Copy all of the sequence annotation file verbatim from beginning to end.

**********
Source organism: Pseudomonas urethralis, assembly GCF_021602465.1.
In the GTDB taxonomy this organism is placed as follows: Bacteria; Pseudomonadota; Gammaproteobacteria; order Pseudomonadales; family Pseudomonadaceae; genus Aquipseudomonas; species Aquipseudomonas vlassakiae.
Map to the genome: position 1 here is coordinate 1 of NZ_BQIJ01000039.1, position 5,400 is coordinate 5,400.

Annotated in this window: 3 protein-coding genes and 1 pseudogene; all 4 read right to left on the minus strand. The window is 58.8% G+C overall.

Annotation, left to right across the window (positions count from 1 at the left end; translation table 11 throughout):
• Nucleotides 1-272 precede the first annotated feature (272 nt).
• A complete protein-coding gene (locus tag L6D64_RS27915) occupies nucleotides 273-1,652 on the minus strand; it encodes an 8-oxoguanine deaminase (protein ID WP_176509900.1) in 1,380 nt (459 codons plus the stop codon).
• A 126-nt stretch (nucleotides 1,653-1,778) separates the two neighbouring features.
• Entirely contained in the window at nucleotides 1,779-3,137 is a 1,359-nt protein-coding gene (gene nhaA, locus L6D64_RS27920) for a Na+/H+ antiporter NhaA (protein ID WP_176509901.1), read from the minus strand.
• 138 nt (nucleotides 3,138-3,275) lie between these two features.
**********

Source organism: Pseudomonas urethralis, assembly GCF_021602465.1.
In the GTDB taxonomy this organism is placed as follows: Bacteria; Pseudomonadota; Gammaproteobacteria; order Pseudomonadales; family Pseudomonadaceae; genus Aquipseudomonas; species Aquipseudomonas vlassakiae.
Map to the genome: position 1 here is coordinate 1 of NZ_BQIJ01000039.1, position 5,400 is coordinate 5,400.

Annotated in this window: 3 protein-coding genes and 1 pseudogene; all 4 read right to left on the minus strand. The window is 58.8% G+C overall.

Annotation, left to right across the window (positions count from 1 at the left end; translation table 11 throughout):
• Nucleotides 1-272 precede the first annotated feature (272 nt).
• A complete protein-coding gene (locus tag L6D64_RS27915) occupies nucleotides 273-1,652 on the minus strand; it encodes an 8-oxoguanine deaminase (protein ID WP_176509900.1) in 1,380 nt (459 codons plus the stop codon).
• A 126-nt stretch (nucleotides 1,653-1,778) separates the two neighbouring features.
• Entirely contained in the window at nucleotides 1,779-3,137 is a 1,359-nt protein-coding gene (gene nhaA, locus L6D64_RS27920) for a Na+/H+ antiporter NhaA (protein ID WP_176509901.1), read from the minus strand.
• 138 nt (nucleotides 3,138-3,275) lie between these two features.